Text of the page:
Buzz, coolness factor, community — these things don’t happen by accident. Marketing is not just reserved for the corporate world (actually... the crappy, traditional variety is). Startups need marketing, the type that’s authentic, the type that burns.

As my partners at Foundry Group know, every time I hear the word “marketing” I throw up a little in my mouth. I hate traditional marketing and have always resisted it early in the life of a new company.


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Buzz, coolness factor, community — these things don’t happen by accident. Marketing is not just reserved for the corporate world (actually... the crappy, traditional variety is). Startups need marketing, the type that’s authentic, the type that burns.

As my partners at Foundry Group know, every time I hear the word “marketing” I throw up a little in my mouth. I hate traditional marketing and have always resisted it early in the life of a new company.

Fred Wilson has a phenomenal blog post titled “Marketing.” Among other things he demonstrates his mastery of marketing by sending me an email this morning pointing me to the post and saying that he’s channeling me knowing that it’ll likely inspire me to blog something about it and link to his post, increasing the chance that he’ll be the first Google result for the search “Marketing” (he’s already #6 for marketing VC).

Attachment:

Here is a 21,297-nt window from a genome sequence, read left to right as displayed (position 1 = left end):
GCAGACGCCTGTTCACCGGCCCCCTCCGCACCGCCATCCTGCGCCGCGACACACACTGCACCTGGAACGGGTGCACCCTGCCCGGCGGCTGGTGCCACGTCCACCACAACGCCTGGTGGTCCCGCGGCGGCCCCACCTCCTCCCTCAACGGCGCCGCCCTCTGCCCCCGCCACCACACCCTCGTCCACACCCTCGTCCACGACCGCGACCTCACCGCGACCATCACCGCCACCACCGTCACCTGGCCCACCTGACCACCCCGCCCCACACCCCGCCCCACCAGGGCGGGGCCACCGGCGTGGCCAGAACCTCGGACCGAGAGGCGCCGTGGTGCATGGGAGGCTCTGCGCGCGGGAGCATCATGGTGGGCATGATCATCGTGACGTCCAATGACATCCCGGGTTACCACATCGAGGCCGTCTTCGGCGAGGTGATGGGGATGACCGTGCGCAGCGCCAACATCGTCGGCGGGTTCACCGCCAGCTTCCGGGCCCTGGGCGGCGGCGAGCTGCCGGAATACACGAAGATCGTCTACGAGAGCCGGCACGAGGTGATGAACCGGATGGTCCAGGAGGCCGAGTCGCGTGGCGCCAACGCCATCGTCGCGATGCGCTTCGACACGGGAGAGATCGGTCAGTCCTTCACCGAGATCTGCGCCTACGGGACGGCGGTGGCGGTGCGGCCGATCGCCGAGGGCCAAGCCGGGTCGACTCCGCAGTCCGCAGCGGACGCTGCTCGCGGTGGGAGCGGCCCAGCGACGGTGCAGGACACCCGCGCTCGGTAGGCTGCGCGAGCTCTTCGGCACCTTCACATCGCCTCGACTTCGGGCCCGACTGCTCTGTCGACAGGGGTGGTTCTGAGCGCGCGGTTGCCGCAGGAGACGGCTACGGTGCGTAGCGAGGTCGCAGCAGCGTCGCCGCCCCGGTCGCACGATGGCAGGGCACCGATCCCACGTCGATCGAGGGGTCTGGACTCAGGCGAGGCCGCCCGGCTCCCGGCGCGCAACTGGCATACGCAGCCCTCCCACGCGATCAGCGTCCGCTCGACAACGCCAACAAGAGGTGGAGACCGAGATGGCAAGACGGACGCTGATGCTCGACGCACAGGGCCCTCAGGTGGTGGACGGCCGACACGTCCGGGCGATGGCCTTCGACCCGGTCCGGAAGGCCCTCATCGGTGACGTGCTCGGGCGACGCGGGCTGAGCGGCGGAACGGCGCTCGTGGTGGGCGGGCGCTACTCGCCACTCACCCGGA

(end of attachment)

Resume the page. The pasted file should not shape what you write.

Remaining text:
When I think of all of the companies in our portfolio that are growing like crazy, they all spend money on marketing. However, it’s driven by an obsessive focus on the customer and the product, rather than a “marketing budget” or “marketing initiative.” And phrases like “social media marketing” and “marketing spend” rarely surface in discussions, and when they do I vomit a little in my mouth.

Of course marketing is a key part of the success of these companies. However, it’s wired into the DNA of the business, not an extra thing that is attached on, like it used to be in the 1980s and 1990s as “marketing”, “PR”, “marcomm”, etc. were a key part of every startup plan.

Comment by Clinton D Skakun
Interesting angle, as a start-up owner I have to say also, I don't give a shit about marketing budgets or the whole social media paradigm. My first thought is always, "let's get the damn thing out there so we can serve people, reveal flaws in our service and improve, then get it out there some more."
February 2011
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